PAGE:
A Parable about a Hidden Force that May Be Keeping You Stuck
The sisters Regret and Guilt look a lot alike but they are very
When Regret makes a mistake she cries, “Oh, I wish I hadn’t done
that!” or “Why did I do that?” or “I’m never doing that again!”
But when Guilt makes a mistake she yells, “You idiot, you blew it
again!” or “You are such a loser—what’s the matter with you?” or “You
might as well give up; you’re never going to get it right.”
Regret makes mistakes all the time. She figures that everybody does,
especially when they’re learning something new. Regret doesn’t even
really seem to mind making mistakes because she always learns something
that helps her do things a little differently the next time. She even
laughs at herself and shares her mistakes with others so they’ll learn
too. She doesn’t care that other people sometimes do things better—but
she wants to be the best she can be so she never gives up trying.
Of course, Guilt makes mistakes too but she blames herself
because she believes she should know better. Instead of helping her
learn, her mistakes just prove that she is a bad person and that
something is wrong with her. She is often angry with herself and
sometimes other people. Secretly, she feels unloved and unworthy so with
every mistake she resolves to do things perfectly the next time to
prove to everyone else that she is good enough.
One day, Regret and Guilt agreed that it was time to make some
lifestyle changes. Regret regretted that her energy level was low and
she wasn’t able to do all of the things she wanted. Guilt felt bad
too—guilty that she was “too fat and lazy.”
Like most people, Regret had been on dozens of diets and knew
they just didn’t work for her. She decided that this time she would make
small changes to the way she ate. She started by paying more attention
to her hunger and fullness cues. It sounded simple enough but it wasn’t
as easy as she thought, especially when someone brought donuts to the
office. After two days of eating donuts mid-morning, she realized she
needed to make a plan. She gave herself extra time in the morning to
have breakfast and pack lunch. She also made a list
of other things she could do when the donuts were calling her. She
continually tweaked her plan to figure out what worked the best and
congratulated herself on her small successes.
A few days into it, she had a really stressful day at work and was
thrilled when she remembered that it was her co-worker’s birthday
because that meant cake! She wasn’t hungry but had a piece of the
delicious chocolate cake while she celebrated with her friend…then went
back for another piece after everyone else returned to their desks.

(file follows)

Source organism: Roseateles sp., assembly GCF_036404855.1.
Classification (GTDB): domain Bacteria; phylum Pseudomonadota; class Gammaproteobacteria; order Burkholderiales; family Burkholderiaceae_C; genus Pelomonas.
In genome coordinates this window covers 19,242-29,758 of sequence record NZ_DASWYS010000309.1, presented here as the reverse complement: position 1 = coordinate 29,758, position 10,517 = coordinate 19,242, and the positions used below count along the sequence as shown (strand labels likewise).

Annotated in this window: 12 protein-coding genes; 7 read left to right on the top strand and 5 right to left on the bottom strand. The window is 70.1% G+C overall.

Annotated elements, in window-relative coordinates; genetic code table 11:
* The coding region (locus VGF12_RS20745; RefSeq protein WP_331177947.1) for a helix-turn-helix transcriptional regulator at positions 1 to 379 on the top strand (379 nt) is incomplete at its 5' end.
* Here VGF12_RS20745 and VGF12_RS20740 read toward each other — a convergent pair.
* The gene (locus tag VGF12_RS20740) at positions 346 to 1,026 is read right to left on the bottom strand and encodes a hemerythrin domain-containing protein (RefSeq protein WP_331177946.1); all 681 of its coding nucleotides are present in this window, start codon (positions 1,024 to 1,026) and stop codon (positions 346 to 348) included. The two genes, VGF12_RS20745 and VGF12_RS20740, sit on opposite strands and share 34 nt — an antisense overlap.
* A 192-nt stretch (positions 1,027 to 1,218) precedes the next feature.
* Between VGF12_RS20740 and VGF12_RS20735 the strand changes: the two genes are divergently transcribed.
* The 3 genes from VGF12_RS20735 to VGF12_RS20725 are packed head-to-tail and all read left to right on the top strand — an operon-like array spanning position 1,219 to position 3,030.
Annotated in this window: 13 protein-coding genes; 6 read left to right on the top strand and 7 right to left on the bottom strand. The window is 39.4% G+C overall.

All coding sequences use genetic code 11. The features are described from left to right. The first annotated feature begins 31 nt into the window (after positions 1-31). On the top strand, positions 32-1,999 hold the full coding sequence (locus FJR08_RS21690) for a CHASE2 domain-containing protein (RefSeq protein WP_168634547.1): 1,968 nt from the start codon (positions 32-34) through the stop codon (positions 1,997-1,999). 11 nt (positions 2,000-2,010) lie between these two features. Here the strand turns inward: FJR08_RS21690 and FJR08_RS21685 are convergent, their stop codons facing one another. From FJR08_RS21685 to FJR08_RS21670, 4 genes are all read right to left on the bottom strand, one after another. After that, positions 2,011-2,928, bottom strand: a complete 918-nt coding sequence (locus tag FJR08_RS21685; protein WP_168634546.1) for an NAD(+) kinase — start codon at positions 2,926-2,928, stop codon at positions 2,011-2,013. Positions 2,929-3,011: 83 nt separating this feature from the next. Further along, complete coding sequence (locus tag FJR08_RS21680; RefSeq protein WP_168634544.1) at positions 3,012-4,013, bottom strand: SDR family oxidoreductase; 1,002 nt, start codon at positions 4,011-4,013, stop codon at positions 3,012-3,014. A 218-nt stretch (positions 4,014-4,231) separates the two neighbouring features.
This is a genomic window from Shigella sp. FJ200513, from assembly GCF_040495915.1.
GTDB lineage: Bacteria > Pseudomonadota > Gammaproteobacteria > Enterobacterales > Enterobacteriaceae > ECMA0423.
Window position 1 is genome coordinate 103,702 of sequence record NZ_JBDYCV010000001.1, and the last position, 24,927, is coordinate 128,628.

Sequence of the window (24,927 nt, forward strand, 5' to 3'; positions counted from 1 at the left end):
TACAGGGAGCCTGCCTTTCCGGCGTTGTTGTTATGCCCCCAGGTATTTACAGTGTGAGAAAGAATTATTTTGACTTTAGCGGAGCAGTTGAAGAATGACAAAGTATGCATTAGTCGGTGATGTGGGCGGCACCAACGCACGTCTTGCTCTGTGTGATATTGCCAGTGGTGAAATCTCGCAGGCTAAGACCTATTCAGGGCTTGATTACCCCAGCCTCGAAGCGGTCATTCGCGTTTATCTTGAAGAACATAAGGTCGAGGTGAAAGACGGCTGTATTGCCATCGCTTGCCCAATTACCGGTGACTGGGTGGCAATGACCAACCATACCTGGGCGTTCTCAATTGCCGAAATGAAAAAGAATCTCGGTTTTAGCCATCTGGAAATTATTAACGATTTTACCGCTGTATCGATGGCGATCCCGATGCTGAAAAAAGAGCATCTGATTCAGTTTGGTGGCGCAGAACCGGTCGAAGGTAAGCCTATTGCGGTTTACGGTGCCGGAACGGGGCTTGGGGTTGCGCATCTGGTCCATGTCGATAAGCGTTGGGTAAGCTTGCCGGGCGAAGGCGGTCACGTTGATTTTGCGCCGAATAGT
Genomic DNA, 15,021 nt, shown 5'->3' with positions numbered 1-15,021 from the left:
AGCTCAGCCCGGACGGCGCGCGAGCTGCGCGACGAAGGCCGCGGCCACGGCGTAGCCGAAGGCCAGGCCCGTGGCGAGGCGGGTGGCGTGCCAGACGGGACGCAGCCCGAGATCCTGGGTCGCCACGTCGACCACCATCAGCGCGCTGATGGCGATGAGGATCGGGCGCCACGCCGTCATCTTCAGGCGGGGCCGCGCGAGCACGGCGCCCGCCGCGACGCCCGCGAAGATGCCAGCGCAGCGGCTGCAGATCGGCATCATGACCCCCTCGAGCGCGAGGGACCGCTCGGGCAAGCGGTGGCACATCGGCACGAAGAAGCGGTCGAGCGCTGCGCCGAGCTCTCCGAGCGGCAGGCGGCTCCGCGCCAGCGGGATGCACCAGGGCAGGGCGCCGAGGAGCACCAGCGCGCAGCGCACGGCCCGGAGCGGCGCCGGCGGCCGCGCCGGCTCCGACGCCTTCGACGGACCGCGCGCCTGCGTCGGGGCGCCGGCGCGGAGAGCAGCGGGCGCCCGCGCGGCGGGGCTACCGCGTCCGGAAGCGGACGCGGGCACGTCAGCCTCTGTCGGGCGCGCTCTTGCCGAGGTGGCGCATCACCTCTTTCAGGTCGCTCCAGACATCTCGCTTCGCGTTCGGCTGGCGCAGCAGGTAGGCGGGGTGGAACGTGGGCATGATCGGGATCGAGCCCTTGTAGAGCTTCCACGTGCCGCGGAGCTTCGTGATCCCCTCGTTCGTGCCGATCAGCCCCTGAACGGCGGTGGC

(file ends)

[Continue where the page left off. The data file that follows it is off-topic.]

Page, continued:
Within an hour she noticed she felt tired and a little sick—but still
stressed out. Regret regretted her decision to have the second piece of
cake—but not the first! She decided that next time she felt stressed she
would take a short walk instead of going back for more.
Guilt liked the idea of using hunger and fullness too—but she had
failed on so many diets that she doubted she would do any better with
this approach. She told herself that this was her last chance to get it
right so every time she felt like eating she made sure she was hungry
first. She felt great because she was doing it perfectly! After a week
of only eating when she was hungry, disaster struck. She had already
eaten most of her lunch at her desk when her boss showed up with cake to
celebrate Secretary’s Day. She had a piece even though she wasn’t
hungry. Within a few minutes she was berating herself for her terrible
mistake, knowing that she had failed at this too. She gave up and went
back for a second piece. She felt so bad about herself that she picked
up a pizza and ice cream on the way home. After all, she couldn’t even
get this right so what was the point?
Although Guilt was well intentioned, her unrealistic expectations and
the shame and blame she heaped on herself were preventing her from
learning, improving, and forgiving herself when she made choices that
didn’t work out well. She even felt guilty for feeling guilty!
She finally asked her sister for help. Regret explained that while
there's always room for improvement, toddlers fall down many times
before becoming proficient at walking. They may cry but they don't feel
ashamed. Instead they get up, make adjustments, and try again. Her
favorite words of wisdom:
- Perfection is not possible--or necessary.
- When you make a mistake, don't miss the lesson.
- Small changes slowly add up to big changes.
Eat Mindfully, Live Vibrantly!Michelle May, M.D.
Have you taken our Eating Cycle Assessment to find out whether you
typically follow an instinctive
eating cycle, overeating cycle, or restrictive eating cycle?
Am I Hungry? Fall Retreat!
restore, renew, and re-energize! Join us in beautiful Vermont next fall,
October 3-9, 2010 for a one week all-inclusive retreat facilitated by
Michelle May, M.D. You'll experience life-changing workshops, amazing
mindful eating experiences, joyful physical activity, and connection
with others who know exactly how you feel. Mark your calendar because we
will sell out! Details and early registration available soon.
Freedom from your Eat-Repent-Repeat Cycle
What You Love, Love What You Eat, named Best Health Book
by USA Book Awards, has received high acclaim and is a finalist in
several more book awards to be announced in May. TIME.com listed
it as one of the Top 10 Notable New Diet Books of 2010 (which we thing
is funny since it is actually a how-not-to-diet book). We are
grateful that the message of freedom, self-care, and joy is resonating
with so many people.
Down load the first chapter of Eat What
You Love, Love What You Eat from our website, If
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